Mitchell Chaulk

Computer Engineer and Project Manager, Solace Power

I was born/grew up in: Mount Pearl, Newfoundland, Canada

I now live in: St. John's, Newfoundland, Canada

I completed my training/education at: Memorial University of Newfoundland, and the University of New Brunswick

Describe what you do at work.

At my job, we've created a brand new type of wireless power. This could eventually mean that you won't need any cables at all for your TVs, or even your laptops! This is all done through the physics of electricity. I have two important jobs at work: Firstly, I am responsible for writing software that helps control and monitor our systems, making sure that we are actually able to transfer power. Secondly, my job is to make sure our projects finish on time. To do this, I have to try to predict anything that could go wrong. This means that I need to be able to communicate well with others, and have at least a basic understanding of how each part of our system works.

When I was a student I enjoyed:

How does your job affect people’s lives?

At Solace, we are constantly improving our ability to wirelessly send power to electrical devices. This could benefit us in lots of small ways, like never needing to plug in your phone before bed. Instead, maybe just laying your phone on your bedside table would be enough to start charging it! Wireless power is also useful for robots of all kinds. If robots never need to plug in, they never need to stop working! This means that robots can do more of our hard work for us!

What motivates you in your career?

When you understand how much potential a new technology has, it is always rewarding to be part of it. Creating something useful that has never existed before means that you are improving the lives of many people, including yourself! At work, customers from very big and powerful companies are constantly blown away by what we are able to show them. This is always very exciting and motivating for the whole Solace team. We started as a few people from Newfoundland, and have now gotten the attention of companies like Boeing, who make many of the airplanes found all over the world!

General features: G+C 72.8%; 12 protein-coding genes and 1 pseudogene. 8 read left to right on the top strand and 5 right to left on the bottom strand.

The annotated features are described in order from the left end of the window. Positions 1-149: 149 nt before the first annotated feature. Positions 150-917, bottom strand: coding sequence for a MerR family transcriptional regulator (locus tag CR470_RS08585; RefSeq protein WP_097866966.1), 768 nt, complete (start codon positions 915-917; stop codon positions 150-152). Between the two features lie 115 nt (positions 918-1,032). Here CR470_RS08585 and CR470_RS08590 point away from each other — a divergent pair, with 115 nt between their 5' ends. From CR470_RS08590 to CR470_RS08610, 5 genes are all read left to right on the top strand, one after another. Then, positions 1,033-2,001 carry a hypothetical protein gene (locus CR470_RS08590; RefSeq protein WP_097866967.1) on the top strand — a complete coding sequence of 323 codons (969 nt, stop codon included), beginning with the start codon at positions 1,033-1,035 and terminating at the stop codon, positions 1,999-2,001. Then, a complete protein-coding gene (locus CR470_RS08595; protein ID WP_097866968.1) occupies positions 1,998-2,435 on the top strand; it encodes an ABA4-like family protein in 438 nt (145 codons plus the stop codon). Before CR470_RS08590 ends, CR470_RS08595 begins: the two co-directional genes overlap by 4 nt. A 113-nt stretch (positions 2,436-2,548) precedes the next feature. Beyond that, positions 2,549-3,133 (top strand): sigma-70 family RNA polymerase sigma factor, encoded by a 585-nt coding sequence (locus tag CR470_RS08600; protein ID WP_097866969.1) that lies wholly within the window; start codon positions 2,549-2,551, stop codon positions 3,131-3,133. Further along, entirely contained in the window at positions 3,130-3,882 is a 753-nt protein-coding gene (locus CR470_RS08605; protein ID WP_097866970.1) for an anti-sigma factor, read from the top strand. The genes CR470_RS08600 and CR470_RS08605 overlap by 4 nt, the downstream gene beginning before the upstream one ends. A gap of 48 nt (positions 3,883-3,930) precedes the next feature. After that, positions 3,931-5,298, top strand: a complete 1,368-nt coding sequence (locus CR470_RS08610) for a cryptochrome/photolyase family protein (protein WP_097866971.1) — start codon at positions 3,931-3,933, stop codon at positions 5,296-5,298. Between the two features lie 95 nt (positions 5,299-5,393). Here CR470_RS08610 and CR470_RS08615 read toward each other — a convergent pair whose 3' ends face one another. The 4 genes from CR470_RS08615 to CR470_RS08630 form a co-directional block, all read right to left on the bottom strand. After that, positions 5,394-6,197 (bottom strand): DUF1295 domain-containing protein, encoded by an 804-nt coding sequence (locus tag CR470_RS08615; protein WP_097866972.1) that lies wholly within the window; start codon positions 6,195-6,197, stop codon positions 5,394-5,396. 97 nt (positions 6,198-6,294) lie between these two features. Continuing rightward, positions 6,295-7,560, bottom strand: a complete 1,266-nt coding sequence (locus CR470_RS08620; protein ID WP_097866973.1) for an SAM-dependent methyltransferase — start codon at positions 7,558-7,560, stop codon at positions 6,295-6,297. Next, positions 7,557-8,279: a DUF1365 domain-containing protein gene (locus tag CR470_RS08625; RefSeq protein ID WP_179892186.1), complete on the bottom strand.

When I was a student, I would have described myself as someone who:

Describe your career path to this career.

I first started university studying computer engineering at Memorial University, which allowed me to take 6 internships. This meant that I could make money while at school, and I also got to travel! I had internships at home, in Newfoundland, but also in Vancouver and Sweden. I was even lucky enough to get a work term with EA Games.

After I finished computer engineering, I decided that I wanted to try more advanced engineering involving the human body. Basically, I wanted to make Luke Skywalker's hand. So I went to the University of New Brunswick to learn about biomedical engineering. At UNB I was able to do my own research, where we used electrical/computer engineering and math to figure out what movements paralyzed patient were trying to do, but couldn't. It was an incredible experience!

While biomedical engineering is still a huge interest of mine, I was offered the opportunity to work on wireless power back home, in Newfoundland. This sounded crazily cool to me. Any time I hear of technology or science that I don't understand, I want to learn more about it. And that's why I now work at Solace! Even though I'm still only a few years into my career, I've already been able to be part of the cutting edge of a few different advancements in science and technology.

What activities do you like to do outside of work?

I like to workout and practice making healthy and delicious food. I've trained in a few different martial arts, but lately I mostly grapple. One of my biggest passions, besides technology and science, is music. I play a lot of guitar!

What advice or encouragement would you give others seeking a similar career?

In engineering, there are tons of different careers you can end up with. My advice would be to first, figure out what you want to build. Maybe you like robots, computer games, insanely tall buildings, or cars? But most importantly, if you think you like something then learn more about it! The internet is awesome for that.

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